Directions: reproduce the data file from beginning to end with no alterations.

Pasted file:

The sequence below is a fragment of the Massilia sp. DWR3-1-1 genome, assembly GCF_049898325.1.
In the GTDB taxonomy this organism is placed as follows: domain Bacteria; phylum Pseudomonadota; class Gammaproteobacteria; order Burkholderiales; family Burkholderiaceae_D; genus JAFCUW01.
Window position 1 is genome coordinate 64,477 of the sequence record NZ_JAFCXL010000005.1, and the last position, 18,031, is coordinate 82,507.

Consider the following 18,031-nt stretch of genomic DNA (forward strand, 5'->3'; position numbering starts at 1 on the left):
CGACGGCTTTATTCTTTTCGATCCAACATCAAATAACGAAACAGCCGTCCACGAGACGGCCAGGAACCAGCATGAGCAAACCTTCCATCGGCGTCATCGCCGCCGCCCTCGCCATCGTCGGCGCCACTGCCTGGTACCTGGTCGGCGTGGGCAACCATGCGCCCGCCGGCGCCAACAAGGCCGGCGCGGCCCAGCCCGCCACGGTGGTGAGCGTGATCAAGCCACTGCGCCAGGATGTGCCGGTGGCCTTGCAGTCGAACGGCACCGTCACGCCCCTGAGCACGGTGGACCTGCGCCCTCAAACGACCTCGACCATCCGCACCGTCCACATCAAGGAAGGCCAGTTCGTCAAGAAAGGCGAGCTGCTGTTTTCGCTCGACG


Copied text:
The sequence below is a fragment of the Massilia sp. DWR3-1-1 genome, assembly GCF_049898325.1.
In the GTDB taxonomy this organism is placed as follows: domain Bacteria; phylum Pseudomonadota; class Gammaproteobacteria; order Burkholderiales; family Burkholderiaceae_D; genus JAFCUW01.
Window position 1 is genome coordinate 64,477 of the sequence record NZ_JAFCXL010000005.1, and the last position, 18,031, is coordinate 82,507.

Consider the following 18,031-nt stretch of genomic DNA (forward strand, 5'->3'; position numbering starts at 1 on the left):
CGACGGCTTTATTCTTTTCGATCCAACATCAAATAACGAAACAGCCGTCCACGAGACGGCCAGGAACCAGCATGAGCAAACCTTCCATCGGCGTCATCGCCGCCGCCCTCGCCATCGTCGGCGCCACTGCCTGGTACCTGGTCGGCGTGGGCAACCATGCGCCCGCCGGCGCCAACAAGGCCGGCGCGGCCCAGCCCGCCACGGTGGTGAGCGTGATCAAGCCACTGCGCCAGGATGTGCCGGTGGCCTTGCAGTCGAACGGCACCGTCACGCCCCTGAGCACGGTGGACCTGCGCCCTCAAACGACCTCGACCATCCGCACCGTCCACATCAAGGAAGGCCAGTTCGTCAAGAAAGGCGAGCTGCTGTTTTCGCTCGACG